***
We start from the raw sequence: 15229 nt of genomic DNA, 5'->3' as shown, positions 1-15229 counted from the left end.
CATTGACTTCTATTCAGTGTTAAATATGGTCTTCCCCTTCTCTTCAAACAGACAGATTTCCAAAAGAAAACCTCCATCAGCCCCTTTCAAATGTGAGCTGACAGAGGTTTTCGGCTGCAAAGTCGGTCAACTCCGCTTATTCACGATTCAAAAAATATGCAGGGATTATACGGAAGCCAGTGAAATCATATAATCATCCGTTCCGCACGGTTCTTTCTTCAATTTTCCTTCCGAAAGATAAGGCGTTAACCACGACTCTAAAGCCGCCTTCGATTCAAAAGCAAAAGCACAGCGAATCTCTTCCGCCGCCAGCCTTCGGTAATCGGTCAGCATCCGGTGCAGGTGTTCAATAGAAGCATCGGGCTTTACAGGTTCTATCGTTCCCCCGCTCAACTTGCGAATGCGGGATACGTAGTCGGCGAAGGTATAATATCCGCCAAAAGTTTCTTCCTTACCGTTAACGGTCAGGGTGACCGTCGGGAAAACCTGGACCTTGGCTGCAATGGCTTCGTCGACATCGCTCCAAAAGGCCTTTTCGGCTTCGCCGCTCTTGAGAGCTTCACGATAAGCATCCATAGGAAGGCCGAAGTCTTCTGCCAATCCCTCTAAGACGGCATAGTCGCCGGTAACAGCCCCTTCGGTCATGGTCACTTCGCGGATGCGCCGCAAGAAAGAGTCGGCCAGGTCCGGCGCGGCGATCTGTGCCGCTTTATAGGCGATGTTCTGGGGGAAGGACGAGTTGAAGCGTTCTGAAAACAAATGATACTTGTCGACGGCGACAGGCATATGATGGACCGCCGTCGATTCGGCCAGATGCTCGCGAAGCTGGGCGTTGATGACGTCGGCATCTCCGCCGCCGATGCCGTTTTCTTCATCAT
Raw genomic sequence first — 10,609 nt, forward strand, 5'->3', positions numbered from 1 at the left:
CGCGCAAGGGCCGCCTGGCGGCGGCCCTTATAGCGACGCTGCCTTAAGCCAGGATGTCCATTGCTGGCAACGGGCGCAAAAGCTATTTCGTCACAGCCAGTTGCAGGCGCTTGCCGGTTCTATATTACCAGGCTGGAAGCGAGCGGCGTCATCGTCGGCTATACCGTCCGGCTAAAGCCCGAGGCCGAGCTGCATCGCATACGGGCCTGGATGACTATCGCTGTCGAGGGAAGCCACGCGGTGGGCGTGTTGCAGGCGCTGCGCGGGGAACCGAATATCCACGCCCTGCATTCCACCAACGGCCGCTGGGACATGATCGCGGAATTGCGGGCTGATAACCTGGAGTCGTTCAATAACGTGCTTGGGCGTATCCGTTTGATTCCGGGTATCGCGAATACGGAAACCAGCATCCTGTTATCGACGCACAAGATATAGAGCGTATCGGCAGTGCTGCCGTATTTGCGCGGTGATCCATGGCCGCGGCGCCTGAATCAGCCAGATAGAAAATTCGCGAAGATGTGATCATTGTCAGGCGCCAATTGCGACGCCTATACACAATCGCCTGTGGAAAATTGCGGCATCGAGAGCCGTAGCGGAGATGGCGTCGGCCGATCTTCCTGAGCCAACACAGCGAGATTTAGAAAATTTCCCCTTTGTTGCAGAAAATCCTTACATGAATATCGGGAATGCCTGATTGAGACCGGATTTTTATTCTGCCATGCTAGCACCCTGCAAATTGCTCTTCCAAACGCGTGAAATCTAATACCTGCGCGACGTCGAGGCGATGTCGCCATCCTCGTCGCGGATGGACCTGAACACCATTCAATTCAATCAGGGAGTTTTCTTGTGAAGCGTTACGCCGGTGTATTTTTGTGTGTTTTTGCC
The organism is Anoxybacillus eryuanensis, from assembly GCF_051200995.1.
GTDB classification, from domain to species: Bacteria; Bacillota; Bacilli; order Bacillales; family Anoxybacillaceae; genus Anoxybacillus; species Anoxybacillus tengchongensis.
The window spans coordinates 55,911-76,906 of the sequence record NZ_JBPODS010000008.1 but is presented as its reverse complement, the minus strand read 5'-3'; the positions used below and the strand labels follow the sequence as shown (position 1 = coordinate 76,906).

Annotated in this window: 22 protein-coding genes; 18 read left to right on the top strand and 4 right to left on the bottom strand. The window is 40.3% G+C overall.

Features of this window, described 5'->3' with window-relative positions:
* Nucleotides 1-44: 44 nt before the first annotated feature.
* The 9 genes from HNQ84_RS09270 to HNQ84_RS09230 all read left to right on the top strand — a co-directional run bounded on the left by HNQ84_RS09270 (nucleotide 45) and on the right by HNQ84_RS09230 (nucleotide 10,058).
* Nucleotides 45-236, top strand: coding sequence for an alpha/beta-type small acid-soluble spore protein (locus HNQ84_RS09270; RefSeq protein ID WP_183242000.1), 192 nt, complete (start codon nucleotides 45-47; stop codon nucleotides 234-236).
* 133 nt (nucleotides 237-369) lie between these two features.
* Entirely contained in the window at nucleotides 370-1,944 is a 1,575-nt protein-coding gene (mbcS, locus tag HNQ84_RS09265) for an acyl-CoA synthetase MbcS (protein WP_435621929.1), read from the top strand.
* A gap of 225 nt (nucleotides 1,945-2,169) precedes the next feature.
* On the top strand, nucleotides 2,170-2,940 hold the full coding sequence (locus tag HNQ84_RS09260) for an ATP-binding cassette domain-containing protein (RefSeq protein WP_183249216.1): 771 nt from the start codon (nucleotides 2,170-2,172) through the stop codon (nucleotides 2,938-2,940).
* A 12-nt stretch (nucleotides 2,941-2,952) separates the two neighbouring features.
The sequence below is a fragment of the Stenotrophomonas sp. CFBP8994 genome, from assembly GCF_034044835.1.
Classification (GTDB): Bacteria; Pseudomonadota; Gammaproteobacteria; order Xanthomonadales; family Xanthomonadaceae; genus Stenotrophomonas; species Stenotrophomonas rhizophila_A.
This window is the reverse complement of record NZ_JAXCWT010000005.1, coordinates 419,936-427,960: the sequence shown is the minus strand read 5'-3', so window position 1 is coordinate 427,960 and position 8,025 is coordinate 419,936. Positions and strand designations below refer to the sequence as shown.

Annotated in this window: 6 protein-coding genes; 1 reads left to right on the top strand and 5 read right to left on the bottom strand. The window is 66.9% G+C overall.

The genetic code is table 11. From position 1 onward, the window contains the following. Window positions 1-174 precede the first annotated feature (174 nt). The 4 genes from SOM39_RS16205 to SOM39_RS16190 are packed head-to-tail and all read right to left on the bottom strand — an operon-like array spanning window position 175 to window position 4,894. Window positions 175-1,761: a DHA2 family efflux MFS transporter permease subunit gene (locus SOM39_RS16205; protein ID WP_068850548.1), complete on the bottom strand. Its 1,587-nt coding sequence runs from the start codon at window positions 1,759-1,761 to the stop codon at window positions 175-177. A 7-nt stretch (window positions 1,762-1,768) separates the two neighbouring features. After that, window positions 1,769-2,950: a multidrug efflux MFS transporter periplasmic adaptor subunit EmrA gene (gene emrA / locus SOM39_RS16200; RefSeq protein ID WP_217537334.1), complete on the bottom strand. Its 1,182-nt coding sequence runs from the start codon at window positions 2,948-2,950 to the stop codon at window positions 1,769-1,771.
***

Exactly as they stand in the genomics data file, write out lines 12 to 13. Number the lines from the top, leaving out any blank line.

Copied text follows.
* Nucleotides 45-236, top strand: coding sequence for an alpha/beta-type small acid-soluble spore protein (locus HNQ84_RS09270; RefSeq protein ID WP_183242000.1), 192 nt, complete (start codon nucleotides 45-47; stop codon nucleotides 234-236).
* 133 nt (nucleotides 237-369) lie between these two features.